innovator who broke rules and basically did what the war on drugs hasn't achieved in 40 years. he's made the streets safer. is that not what the war on drugs is all about or punishing people who take drugs. >> a judge said no way it decreases violence. >> she's incorrect. lots of studies show people that use the site are six times less likely to encounter physical violence, five times less likely to encounter life threatening situations. they definitely made the streets a safer place. it's common sense. whenever you have prohibition of anything, you're basically replacing violence with peaceful trade and exchange. >> also you had the reputation feedback from users, so the fbi tested the stuff that was being sold, drugs, and said, this is unusually pure. it's not the usual poison we get. >> that's correct. people don't know what they get when they buy it on the street.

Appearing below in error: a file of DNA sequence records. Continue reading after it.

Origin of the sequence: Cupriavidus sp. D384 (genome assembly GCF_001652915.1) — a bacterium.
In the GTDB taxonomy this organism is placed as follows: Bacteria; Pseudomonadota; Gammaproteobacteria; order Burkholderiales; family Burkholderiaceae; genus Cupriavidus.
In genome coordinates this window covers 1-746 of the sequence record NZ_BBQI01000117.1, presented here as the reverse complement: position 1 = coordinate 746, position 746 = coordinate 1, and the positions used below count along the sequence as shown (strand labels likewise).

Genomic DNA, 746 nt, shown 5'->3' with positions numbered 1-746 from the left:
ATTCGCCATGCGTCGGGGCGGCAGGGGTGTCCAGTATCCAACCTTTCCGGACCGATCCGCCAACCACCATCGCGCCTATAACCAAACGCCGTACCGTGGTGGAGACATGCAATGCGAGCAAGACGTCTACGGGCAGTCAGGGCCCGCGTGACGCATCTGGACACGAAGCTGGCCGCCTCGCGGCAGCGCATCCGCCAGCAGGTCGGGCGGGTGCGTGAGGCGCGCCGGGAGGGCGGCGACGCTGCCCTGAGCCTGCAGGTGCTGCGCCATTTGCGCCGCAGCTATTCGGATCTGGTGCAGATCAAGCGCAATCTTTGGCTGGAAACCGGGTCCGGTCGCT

there's no system of accountability. what silk road provided was accountability, akin to ebay, users reviews. people used what they were getting. so it made it safer for drug dealers as well. >> the same judge said to russ albright, for those considering stepping into your shoes, they need to understand there will be very severe consequences. it's sort of odd in that after they closed down silk road, other sites opened up. now there are more of them. they keep shutting them down but there are more of these site. >> that's correct. you see a 200% increase in the number of online sales for drugs. so they failed and yet they still persist in these policies that just don't work and punish innovators. >> he also allegedly paid to have hits done on people. we're against that -- that rule breaking we're not for. >> i heard those rumors in the media.